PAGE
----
Video goggles allow Mitchell to see from the perspective of his quadcopter.
Few people have been able to visit the former home of the Virginia Renaissance Faire in Fredericksburg, Va., and with good reason. Since it was closed in 1999, the site has been leased out to local hunting groups, which makes it dangerous for anybody without a bright orange vest.
Dangerous for everybody but Joseph David Mitchell of Lake Ridge, Va., that is, who was able to capture some amazing bird's eye footage of the site from a distance with his custom-built drone.
Mitchell flies a quadcopter — think of a helicopter with four smaller rotors instead of one big one. He uses a first-person view (FPV) rig, which allows him to pilot the quadcopter remotely using an on-board camera that feeds footage wirelessly to video goggles. It's the next best thing to flying over yourself.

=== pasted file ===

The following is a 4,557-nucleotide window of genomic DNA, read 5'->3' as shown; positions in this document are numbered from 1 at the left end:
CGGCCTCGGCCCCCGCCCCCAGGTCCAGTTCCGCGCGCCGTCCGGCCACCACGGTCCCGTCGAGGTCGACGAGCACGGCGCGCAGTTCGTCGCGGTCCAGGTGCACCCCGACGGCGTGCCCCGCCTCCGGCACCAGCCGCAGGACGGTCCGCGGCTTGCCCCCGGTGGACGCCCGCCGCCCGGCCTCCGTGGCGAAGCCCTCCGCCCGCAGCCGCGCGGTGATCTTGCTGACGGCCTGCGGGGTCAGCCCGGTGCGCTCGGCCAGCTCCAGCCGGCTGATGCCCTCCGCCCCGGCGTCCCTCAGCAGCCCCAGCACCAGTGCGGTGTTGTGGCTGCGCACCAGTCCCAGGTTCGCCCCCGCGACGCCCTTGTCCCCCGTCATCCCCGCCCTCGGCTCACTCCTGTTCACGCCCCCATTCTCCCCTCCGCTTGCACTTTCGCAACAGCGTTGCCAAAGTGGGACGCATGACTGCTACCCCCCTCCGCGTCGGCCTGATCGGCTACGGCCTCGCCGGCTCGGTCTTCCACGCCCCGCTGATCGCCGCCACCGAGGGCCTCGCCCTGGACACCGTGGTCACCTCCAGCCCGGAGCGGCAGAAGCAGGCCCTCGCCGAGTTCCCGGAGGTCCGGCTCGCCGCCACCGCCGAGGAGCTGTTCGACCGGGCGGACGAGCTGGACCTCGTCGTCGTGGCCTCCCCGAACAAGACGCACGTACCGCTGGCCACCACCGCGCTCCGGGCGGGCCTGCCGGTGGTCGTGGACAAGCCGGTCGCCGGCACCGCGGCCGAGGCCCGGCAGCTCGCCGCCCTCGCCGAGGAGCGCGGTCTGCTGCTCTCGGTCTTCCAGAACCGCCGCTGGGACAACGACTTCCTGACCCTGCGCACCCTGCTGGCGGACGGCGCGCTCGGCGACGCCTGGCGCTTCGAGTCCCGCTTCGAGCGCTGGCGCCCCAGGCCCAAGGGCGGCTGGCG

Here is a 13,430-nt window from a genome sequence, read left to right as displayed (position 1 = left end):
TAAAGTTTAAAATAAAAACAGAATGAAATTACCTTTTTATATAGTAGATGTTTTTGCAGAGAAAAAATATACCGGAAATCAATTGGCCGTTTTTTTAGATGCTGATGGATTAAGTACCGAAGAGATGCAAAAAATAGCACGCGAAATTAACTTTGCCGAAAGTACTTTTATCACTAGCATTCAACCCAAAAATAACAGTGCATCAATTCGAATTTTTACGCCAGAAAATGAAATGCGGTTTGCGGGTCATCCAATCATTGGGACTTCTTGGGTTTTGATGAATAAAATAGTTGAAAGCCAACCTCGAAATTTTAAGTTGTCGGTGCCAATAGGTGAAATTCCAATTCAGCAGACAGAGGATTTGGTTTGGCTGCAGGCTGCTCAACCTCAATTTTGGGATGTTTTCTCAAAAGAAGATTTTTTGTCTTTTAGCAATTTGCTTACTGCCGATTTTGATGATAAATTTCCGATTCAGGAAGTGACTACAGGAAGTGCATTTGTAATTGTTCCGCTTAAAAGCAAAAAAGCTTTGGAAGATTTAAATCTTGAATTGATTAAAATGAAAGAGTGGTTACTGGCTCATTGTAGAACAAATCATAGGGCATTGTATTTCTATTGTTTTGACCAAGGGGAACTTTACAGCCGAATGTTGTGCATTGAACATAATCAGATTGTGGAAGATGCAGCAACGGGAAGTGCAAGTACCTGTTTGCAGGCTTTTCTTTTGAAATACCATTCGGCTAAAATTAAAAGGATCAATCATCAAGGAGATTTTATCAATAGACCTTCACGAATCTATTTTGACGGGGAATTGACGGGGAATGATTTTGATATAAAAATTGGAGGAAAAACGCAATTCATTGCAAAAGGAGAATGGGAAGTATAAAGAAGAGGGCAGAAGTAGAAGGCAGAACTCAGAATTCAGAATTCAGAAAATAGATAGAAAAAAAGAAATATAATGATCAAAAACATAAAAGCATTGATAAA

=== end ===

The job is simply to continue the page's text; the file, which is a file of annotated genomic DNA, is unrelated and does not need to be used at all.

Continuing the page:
"Seeing this abandoned site from the air, I realized this
area was very dangerous and even creepier," Mitchell says. "I had heard others talk about
visiting this place on foot, however I was not interested going on foot —
way too creepy."
Dangerous or not, the crumbling facades of the Virginia Renaissance Faire continue to attract photographers looking for a good shot. There's even a Flickr photo group dedicated to the ruins.
It's not hard to see why. The crumbling grounds feature several buildings that resemble castles, a jousting field and even a faux-pirate ship.
With a range of three miles, Mitchell's quadcopter is able to get just as close as adventurers on foot — and without trespassing or getting covered in ticks. But Mitchell says it's not for everybody.
"I make it look very easy after years of time to perfect my FPV craft," Mitchell says. "I would not recommend anyone try anything this advanced right away."
For more aerial videos from around Northern Virginia, you can visit Mitchell's YouTube page.